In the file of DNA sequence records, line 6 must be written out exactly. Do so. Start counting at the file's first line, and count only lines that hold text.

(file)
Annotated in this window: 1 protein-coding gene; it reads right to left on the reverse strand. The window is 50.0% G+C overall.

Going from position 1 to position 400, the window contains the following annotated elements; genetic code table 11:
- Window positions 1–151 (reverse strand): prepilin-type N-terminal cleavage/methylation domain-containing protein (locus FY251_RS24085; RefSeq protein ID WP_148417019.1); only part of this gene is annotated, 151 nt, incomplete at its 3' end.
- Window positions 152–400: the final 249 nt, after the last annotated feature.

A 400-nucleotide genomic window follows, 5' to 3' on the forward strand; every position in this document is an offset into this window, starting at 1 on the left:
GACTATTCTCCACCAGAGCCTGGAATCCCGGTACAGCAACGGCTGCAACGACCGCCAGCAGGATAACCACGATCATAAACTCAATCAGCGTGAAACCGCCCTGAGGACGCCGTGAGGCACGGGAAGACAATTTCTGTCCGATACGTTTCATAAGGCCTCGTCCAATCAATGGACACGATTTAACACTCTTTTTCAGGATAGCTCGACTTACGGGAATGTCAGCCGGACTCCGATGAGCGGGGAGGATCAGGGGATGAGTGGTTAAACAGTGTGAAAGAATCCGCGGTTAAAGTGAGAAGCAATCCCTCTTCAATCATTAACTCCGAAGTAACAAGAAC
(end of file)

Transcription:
GACTATTCTCCACCAGAGCCTGGAATCCCGGTACAGCAACGGCTGCAACGACCGCCAGCAGGATAACCACGATCATAAACTCAATCAGCGTGAAACCGCCCTGAGGACGCCGTGAGGCACGGGAAGACAATTTCTGTCCGATACGTTTCATAAGGCCTCGTCCAATCAATGGACACGATTTAACACTCTTTTTCAGGATAGCTCGACTTACGGGAATGTCAGCCGGACTCCGATGAGCGGGGAGGATCAGGGGATGAGTGGTTAAACAGTGTGAAAGAATCCGCGGTTAAAGTGAGAAGCAATCCCTCTTCAATCATTAACTCCGAAGTAACAAGAAC